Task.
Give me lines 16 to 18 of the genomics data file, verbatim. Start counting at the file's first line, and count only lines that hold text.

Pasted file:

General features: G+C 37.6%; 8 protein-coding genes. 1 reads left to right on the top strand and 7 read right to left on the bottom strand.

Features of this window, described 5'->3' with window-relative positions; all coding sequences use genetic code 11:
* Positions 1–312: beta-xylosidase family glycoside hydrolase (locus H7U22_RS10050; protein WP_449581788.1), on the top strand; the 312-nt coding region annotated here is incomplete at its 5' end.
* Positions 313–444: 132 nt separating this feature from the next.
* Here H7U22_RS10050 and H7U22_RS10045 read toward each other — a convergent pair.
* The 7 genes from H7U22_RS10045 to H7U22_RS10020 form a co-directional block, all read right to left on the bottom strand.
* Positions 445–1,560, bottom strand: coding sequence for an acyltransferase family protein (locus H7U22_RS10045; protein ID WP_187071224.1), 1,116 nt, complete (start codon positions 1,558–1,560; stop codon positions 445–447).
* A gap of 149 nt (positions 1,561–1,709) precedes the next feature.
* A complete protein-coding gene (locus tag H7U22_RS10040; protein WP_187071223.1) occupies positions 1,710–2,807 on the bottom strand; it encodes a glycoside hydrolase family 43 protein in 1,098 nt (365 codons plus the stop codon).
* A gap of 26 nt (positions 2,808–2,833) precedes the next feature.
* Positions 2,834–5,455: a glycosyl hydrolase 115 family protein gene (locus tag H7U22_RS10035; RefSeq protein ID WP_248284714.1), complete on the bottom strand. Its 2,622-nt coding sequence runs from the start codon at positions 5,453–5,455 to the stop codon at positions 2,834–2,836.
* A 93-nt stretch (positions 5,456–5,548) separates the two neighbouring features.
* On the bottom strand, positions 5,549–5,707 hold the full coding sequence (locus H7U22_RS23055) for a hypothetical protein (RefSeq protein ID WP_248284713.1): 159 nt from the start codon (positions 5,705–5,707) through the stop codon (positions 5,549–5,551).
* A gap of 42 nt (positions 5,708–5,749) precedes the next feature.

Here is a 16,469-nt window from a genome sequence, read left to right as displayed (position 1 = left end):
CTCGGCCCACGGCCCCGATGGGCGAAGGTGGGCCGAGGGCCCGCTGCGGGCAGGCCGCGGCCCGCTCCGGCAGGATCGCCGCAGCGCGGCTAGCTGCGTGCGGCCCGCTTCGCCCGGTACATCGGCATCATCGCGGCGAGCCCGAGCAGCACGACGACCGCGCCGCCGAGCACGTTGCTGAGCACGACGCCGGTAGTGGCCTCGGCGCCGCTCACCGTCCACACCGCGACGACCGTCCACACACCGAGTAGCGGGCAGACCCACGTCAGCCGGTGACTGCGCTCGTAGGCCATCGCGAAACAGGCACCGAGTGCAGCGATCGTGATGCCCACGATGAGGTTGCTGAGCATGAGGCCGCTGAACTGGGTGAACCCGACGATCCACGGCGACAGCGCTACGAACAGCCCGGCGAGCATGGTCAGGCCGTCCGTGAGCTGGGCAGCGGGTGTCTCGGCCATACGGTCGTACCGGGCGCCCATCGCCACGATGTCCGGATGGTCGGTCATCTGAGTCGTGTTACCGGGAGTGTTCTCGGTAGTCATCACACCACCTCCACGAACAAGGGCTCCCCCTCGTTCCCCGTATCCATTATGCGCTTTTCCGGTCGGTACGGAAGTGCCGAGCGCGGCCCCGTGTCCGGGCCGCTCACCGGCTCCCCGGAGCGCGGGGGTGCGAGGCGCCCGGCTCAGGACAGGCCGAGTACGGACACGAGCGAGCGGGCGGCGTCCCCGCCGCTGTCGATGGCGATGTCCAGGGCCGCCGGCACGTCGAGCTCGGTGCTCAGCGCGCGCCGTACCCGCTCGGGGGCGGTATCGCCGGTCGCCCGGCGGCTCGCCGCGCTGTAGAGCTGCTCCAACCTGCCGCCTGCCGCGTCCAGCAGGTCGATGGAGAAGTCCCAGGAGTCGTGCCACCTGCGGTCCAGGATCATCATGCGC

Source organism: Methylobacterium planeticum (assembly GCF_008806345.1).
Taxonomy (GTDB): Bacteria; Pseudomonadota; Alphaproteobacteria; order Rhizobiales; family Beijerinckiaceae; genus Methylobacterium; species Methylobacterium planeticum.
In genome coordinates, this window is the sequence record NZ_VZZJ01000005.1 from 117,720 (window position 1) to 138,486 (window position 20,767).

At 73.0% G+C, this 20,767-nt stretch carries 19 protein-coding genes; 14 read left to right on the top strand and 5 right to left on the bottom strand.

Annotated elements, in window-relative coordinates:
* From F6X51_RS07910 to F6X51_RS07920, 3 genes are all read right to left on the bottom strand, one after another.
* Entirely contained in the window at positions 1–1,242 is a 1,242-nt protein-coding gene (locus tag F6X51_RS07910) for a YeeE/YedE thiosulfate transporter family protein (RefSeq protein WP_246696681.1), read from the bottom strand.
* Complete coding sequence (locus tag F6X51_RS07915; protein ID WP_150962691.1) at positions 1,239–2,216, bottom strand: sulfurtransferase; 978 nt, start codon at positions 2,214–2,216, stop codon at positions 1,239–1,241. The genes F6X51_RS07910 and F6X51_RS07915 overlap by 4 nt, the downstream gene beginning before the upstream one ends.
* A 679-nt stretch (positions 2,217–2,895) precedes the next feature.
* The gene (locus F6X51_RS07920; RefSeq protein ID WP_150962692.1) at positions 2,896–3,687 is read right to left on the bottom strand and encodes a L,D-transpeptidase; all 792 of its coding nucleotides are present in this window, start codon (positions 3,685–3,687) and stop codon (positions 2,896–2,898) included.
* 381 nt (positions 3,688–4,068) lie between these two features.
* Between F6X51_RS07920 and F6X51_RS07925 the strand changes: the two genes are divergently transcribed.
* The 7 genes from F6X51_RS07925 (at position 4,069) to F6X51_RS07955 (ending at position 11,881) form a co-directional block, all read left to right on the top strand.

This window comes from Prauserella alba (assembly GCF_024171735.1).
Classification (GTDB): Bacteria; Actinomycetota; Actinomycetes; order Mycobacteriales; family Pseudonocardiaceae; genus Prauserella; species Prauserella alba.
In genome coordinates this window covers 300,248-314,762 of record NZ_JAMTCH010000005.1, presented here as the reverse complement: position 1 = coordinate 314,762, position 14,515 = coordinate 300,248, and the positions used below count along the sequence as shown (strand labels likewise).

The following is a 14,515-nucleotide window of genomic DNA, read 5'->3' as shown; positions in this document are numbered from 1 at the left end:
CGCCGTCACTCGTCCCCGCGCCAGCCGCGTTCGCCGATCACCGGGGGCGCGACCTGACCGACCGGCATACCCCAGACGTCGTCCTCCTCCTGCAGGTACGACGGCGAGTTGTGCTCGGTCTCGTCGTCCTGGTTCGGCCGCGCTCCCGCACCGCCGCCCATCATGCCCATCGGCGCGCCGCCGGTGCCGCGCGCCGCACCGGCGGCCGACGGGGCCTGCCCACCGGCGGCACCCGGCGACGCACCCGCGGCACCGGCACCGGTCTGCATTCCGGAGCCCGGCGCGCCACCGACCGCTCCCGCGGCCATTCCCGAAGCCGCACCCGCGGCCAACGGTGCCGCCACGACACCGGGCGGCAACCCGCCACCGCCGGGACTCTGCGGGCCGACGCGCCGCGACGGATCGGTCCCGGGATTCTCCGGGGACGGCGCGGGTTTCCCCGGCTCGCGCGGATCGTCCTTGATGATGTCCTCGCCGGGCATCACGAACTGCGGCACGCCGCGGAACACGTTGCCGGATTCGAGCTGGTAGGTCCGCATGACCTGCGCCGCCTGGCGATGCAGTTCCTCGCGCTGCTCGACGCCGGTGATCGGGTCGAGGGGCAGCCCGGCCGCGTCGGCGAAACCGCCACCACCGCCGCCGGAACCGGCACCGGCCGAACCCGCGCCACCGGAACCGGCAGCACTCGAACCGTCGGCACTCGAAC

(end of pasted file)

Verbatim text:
CTCGGCCCACGGCCCCGATGGGCGAAGGTGGGCCGAGGGCCCGCTGCGGGCAGGCCGCGGCCCGCTCCGGCAGGATCGCCGCAGCGCGGCTAGCTGCGTGCGGCCCGCTTCGCCCGGTACATCGGCATCATCGCGGCGAGCCCGAGCAGCACGACGACCGCGCCGCCGAGCACGTTGCTGAGCACGACGCCGGTAGTGGCCTCGGCGCCGCTCACCGTCCACACCGCGACGACCGTCCACACACCGAGTAGCGGGCAGACCCACGTCAGCCGGTGACTGCGCTCGTAGGCCATCGCGAAACAGGCACCGAGTGCAGCGATCGTGATGCCCACGATGAGGTTGCTGAGCATGAGGCCGCTGAACTGGGTGAACCCGACGATCCACGGCGACAGCGCTACGAACAGCCCGGCGAGCATGGTCAGGCCGTCCGTGAGCTGGGCAGCGGGTGTCTCGGCCATACGGTCGTACCGGGCGCCCATCGCCACGATGTCCGGATGGTCGGTCATCTGAGTCGTGTTACCGGGAGTGTTCTCGGTAGTCATCACACCACCTCCACGAACAAGGGCTCCCCCTCGTTCCCCGTATCCATTATGCGCTTTTCCGGTCGGTACGGAAGTGCCGAGCGCGGCCCCGTGTCCGGGCCGCTCACCGGCTCCCCGGAGCGCGGGGGTGCGAGGCGCCCGGCTCAGGACAGGCCGAGTACGGACACGAGCGAGCGGGCGGCGTCCCCGCCGCTGTCGATGGCGATGTCCAGGGCCGCCGGCACGTCGAGCTCGGTGCTCAGCGCGCGCCGTACCCGCTCGGGGGCGGTATCGCCGGTCGCCCGGCGGCTCGCCGCGCTGTAGAGCTGCTCCAACCTGCCGCCTGCCGCGTCCAGCAGGTCGATGGAGAAGTCCCAGGAGTCGTGCCACCTGCGGTCCAGGATCATCATGCGC

Source organism: Methylobacterium planeticum (assembly GCF_008806345.1).
Taxonomy (GTDB): Bacteria; Pseudomonadota; Alphaproteobacteria; order Rhizobiales; family Beijerinckiaceae; genus Methylobacterium; species Methylobacterium planeticum.